Home equity refers to the portion of a homeowner’s property that they own outright. It is calculated by subtracting the remaining balance on the mortgage from the property’s current market value. Home equity can increase over time as the homeowner pays down their mortgage and as the value of the property increases.
One way that homeowners can use their home equity is by taking out a home equity loan or home equity line of credit (HELOC). These types of loans allow homeowners to borrow against the equity in their home and use the funds for various purposes, such as home improvements, debt consolidation, or paying for education or medical expenses.
There are several factors that can impact a homeowner’s home equity, including the size of their mortgage, the length of the loan term, and the interest rate on the mortgage. Homeowners with larger mortgages or higher interest rates may have less home equity, as a larger portion of their payments go towards interest rather than paying down the principal balance of the loan. In addition, property values can fluctuate over time, which can affect a homeowner’s home equity. If the value of the property decreases, the homeowner’s equity may also decrease.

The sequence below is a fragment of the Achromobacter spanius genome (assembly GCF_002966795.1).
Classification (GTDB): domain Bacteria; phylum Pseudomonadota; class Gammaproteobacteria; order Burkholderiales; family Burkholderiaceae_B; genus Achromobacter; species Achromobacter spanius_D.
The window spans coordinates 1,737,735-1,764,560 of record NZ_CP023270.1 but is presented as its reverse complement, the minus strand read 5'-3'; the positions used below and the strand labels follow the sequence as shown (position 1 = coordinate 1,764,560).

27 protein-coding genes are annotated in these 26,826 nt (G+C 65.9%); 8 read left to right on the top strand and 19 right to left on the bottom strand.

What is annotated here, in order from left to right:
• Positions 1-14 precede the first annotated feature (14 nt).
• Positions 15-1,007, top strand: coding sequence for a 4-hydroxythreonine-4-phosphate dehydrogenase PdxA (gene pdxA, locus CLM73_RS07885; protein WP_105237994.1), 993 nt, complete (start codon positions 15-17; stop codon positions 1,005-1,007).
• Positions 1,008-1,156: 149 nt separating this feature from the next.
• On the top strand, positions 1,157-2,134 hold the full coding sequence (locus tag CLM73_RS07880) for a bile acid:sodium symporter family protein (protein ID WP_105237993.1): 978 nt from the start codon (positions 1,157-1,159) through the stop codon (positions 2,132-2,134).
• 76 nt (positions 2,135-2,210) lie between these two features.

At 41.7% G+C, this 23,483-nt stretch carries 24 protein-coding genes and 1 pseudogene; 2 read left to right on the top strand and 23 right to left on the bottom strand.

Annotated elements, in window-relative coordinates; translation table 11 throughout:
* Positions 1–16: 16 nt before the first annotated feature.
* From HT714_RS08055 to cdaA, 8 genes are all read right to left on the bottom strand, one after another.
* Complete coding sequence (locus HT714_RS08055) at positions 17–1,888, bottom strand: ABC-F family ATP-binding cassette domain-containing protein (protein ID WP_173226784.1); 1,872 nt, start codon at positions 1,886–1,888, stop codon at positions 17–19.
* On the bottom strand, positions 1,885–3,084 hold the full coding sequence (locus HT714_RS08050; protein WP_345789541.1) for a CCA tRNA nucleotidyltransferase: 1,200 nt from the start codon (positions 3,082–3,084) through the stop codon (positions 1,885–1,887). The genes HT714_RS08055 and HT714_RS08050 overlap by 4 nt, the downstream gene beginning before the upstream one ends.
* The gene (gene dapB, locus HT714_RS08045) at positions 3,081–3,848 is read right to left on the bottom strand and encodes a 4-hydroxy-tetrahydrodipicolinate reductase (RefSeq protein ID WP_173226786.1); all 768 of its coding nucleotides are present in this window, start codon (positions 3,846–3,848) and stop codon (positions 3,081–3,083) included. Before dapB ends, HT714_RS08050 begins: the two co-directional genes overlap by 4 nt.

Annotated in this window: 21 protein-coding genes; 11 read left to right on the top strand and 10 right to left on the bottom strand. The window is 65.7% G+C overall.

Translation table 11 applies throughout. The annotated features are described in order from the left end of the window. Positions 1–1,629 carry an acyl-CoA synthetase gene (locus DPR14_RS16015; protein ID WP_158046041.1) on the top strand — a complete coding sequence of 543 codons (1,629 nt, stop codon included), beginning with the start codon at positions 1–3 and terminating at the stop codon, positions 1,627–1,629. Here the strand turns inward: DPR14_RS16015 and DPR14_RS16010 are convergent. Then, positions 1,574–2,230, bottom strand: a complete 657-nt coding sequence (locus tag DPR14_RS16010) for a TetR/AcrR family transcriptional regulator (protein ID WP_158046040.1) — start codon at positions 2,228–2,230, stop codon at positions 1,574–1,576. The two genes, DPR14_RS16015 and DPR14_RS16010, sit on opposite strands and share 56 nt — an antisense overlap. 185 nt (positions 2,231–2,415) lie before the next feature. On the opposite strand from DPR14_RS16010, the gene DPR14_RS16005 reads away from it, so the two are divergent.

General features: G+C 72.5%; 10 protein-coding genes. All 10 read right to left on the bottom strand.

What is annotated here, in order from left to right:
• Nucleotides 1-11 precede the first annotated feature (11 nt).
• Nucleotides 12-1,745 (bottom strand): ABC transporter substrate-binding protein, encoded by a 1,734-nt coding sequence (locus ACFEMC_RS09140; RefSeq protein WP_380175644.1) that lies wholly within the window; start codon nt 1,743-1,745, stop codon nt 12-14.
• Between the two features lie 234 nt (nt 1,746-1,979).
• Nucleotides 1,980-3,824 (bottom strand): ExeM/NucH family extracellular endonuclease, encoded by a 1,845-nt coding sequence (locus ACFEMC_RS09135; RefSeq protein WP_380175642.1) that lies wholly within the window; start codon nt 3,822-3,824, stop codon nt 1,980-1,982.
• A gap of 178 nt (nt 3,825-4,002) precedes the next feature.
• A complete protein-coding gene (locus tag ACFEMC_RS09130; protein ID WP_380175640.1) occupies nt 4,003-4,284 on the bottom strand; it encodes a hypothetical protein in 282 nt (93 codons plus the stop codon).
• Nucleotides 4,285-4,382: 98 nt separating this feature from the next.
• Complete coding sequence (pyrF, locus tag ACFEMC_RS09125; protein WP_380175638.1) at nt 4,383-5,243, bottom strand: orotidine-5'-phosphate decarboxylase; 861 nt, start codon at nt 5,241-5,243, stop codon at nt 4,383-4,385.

Another way that homeowners can build equity in their home is by making additional principal payments on their mortgage. By paying more than the required monthly payment, homeowners can reduce the balance of their mortgage faster, which can increase their home equity.
It is important for homeowners to be aware of their home equity, as it can be a useful financial tool. However, it is also important for homeowners to carefully consider any decisions to borrow against their home equity, as these loans typically have higher interest rates than traditional mortgages and the borrower’s home serves as collateral for the loan. If the borrower is unable to make the required payments, they may risk losing their home.
In summary, home equity refers to the portion of a homeowner’s property that they own outright and can be used to borrow against through a home equity loan or HELOC. Homeowners can build equity in their home through paying down their mortgage and by making additional principal payments, and property values can also impact a homeowner’s home equity. It is important for homeowners to be aware of their home equity, but also to carefully consider any decisions to borrow against it. If you’re having trouble with your finances, speak with an Americor professional today to get back on track.